PERSONAL: Born in Cork, Ireland. Education: Attended Crawford School of Art, studied painting.
ADDRESSES: Home—Dublin, Ireland. Agent—c/o Author Mail, Methuen, 215 Vauxhall Bridge Rd., London SW1V 1EJ, England.
CAREER: Actress and playwright. Actress in films, including Clash of the Ash, 1987; (as Mary's neighbor) Joyriders, 1989; (as Brenda Ryan) Hear My Song, Miramax, 1991; (as science teacher) The Family, 1994; (as girl at confessional) Moll Flanders, Twentieth Century-Fox, 1996; (as Kate) Snakes and Ladders, Lucky Red, 1996; (as Monica) The Sun, the Moon, and the Stars, 1996; (as Mary) The Butcher Boy, Warner Bros., 1997; (as Widow Flynn) This Is My Father, Sony Pictures Classics, 1998; Glorious Fred, 1999; and (as Sergeant Duggan) Saltwater, Buena Vista Ireland, 2000. Actress on television programs, including Act of Betrayal, 1988; Lapsed Catholics, Channel 4/RTÉ; Molloy (miniseries), RTÉ; Act of Betrayal (miniseries); and No Tears (series) RTÉ One. Actress in stage productions, including (as Carmel) Our Father, Almeida Theatre, London, 1999; Boss Grady's Boys; Prayers for Sherkin, Abbey Theatre, Dublin; I Can't Get Started; Digging for Fire, Dublin, Ireland; Stitch That, Irish Arts Theatre, New York; The Mistress of Silence; and Iphigenia at Aulis, Abbey Theatre, Dublin, 2001.
AWARDS, HONORS: Stewart Parker prize for new plays, 1996; literature bursary, Irish Arts Council.
Danti-Dan (produced in Dublin, Ireland, 1994), published in The Dazzling Dark: New Irish Plays, edited by Frank McGuinness, Faber & Faber (London, England), 1996.
(With others) Rough Magic: First Plays, Methuen (London, England), 1999.
Dog House (produced in Waterford, Ireland, 1998), published in Cuba/Dog House: Two Plays, Nelson Thornes (Cheltenham, England), 2000.
Also author of the plays Toupees and Snare Drums and Tea Set. Contributor to Yeats Is Dead! (novel). Adapted Danti-Dan for radio; wrote The Candidate (monologue), for RTÉ Radio One.
SIDELIGHTS: Irish actress and playwright Gina Moxley may be best known for her play Dog House. Set in a cul-de-sac in Lime Lawn, a suburb of Cork, Ireland, Dog House is about growing up in such an area. Amidst the usual teenage dramas of friendship and young love that play out between Ger, Debs, Marian, Mossie, Jimmy, Barry, and Connie, who range in age from fourteen to eighteen, the Martins, a new family with four children, move into the neighborhood. This strange family is dubbed "The Flying Saucers" because of their oddities, but as Jimmy reaches out to their fourteen year old, Pats, he learns of the horrible abuse being perpetrated on Pats and the other Martin children—Val, age sixteen; Dessie, age fifteen; and Bridget, age twelve—by their father. Finally, the young Martins decide that they must overcome their fear and stand up for themselves, but no one expects the results that come of their bravery.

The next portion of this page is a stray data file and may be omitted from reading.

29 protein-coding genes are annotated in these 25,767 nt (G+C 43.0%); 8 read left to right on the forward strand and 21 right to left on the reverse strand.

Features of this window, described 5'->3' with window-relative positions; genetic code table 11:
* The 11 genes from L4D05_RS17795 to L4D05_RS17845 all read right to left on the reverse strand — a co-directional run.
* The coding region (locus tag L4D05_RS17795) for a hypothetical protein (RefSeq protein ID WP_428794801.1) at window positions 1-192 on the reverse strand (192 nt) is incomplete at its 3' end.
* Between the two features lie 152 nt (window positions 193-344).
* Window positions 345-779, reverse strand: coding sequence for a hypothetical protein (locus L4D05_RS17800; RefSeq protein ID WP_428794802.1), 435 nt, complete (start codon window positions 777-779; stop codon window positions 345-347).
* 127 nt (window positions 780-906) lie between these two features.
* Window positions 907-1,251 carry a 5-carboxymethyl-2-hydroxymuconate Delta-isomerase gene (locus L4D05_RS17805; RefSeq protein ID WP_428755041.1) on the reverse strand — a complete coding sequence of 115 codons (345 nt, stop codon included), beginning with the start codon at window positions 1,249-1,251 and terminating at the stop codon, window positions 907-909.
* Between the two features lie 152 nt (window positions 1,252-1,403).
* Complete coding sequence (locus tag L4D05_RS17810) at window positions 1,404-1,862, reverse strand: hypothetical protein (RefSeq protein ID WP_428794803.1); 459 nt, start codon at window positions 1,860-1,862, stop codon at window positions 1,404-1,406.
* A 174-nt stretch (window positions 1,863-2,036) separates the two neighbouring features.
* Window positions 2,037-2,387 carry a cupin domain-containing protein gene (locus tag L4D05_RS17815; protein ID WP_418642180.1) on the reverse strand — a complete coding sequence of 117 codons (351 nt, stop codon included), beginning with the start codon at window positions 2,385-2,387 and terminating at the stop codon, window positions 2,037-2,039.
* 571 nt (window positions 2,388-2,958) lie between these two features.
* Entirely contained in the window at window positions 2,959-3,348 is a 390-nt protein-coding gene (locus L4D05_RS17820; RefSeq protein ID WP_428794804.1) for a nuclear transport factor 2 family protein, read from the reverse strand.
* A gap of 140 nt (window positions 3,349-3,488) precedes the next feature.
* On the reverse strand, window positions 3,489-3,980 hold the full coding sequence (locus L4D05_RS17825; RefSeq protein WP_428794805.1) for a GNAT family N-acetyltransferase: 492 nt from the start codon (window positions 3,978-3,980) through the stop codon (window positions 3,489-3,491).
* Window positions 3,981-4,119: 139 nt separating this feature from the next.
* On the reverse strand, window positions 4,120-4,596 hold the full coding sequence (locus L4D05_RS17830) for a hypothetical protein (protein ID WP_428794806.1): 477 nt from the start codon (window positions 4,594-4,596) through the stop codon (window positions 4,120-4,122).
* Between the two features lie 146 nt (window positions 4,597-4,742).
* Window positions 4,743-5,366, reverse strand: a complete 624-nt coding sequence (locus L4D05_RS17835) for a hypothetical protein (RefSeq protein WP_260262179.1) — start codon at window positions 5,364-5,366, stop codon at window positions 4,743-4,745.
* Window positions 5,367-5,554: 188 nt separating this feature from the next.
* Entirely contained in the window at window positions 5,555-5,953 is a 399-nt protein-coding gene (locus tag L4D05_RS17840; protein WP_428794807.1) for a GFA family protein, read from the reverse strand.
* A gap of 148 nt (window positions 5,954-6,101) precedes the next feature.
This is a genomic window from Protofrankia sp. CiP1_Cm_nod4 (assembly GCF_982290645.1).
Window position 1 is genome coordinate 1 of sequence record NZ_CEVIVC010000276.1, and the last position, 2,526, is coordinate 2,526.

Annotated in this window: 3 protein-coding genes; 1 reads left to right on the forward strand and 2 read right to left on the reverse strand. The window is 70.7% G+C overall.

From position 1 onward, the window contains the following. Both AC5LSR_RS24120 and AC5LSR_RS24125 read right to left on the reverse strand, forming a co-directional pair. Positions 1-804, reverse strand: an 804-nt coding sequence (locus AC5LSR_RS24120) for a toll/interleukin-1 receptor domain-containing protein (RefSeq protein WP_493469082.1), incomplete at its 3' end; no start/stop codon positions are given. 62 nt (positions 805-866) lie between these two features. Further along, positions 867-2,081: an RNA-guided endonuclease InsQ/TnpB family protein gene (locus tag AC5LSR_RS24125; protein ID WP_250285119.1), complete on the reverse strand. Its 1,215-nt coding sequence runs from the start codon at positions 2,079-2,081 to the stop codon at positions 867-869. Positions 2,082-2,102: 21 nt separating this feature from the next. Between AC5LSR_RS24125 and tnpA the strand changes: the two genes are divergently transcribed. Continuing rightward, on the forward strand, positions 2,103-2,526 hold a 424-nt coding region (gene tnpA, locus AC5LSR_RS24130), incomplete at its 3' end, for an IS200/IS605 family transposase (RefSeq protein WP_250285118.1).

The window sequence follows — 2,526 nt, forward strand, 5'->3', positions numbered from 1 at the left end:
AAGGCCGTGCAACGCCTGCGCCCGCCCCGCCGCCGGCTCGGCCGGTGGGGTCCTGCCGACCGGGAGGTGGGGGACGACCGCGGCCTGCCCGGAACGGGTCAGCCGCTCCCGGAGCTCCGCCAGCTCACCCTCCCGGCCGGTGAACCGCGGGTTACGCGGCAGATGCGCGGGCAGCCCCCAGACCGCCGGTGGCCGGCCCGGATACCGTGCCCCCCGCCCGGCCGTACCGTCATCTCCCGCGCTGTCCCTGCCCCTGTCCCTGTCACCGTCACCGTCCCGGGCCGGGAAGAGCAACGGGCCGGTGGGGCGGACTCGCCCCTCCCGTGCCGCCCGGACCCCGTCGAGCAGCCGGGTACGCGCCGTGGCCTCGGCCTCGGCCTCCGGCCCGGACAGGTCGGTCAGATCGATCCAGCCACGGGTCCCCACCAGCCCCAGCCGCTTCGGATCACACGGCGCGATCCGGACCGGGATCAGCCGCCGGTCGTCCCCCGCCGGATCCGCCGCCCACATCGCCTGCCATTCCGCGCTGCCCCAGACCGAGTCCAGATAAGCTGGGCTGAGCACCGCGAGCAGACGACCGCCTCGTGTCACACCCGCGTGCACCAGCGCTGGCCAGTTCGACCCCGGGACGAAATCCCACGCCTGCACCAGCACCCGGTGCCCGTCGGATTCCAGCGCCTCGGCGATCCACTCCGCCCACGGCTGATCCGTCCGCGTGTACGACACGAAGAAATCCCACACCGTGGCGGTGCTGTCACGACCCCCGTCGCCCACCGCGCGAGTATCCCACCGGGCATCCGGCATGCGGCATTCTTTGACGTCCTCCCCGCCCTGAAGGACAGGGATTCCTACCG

Dog House was commissioned by the Royal National Theatre for the British Theatre National Connections Scheme, which encourages young people to become involved in acting.
BIOGRAPHICAL AND CRITICAL SOURCES:
Record (Bergen County, NJ), May 7, 1999, Bob Ivry, review of This Is My Father, p. 37.
Sight and Sound, March, 1992, Tom Charity, review of Hear My Song, p. 47.
Times Educational Supplement, February 28, 1997, Heather Neill, "Stories for Teens to Tell," p. B6.
Variety, December 13, 1999, Matt Wolf, review of Our Father, p. 119.
Acquis,http://www.acquis.org/ (March 1, 2003), summary of Dog House.
Irish Writers Online,http://www.irishwriters-online.com/ (March 1, 2003), "Gina Moxley."
RTÉ Radio One Web site,http://www.radio1.ie/ (March 1, 2003), "Stand-up Stories: Second Series."*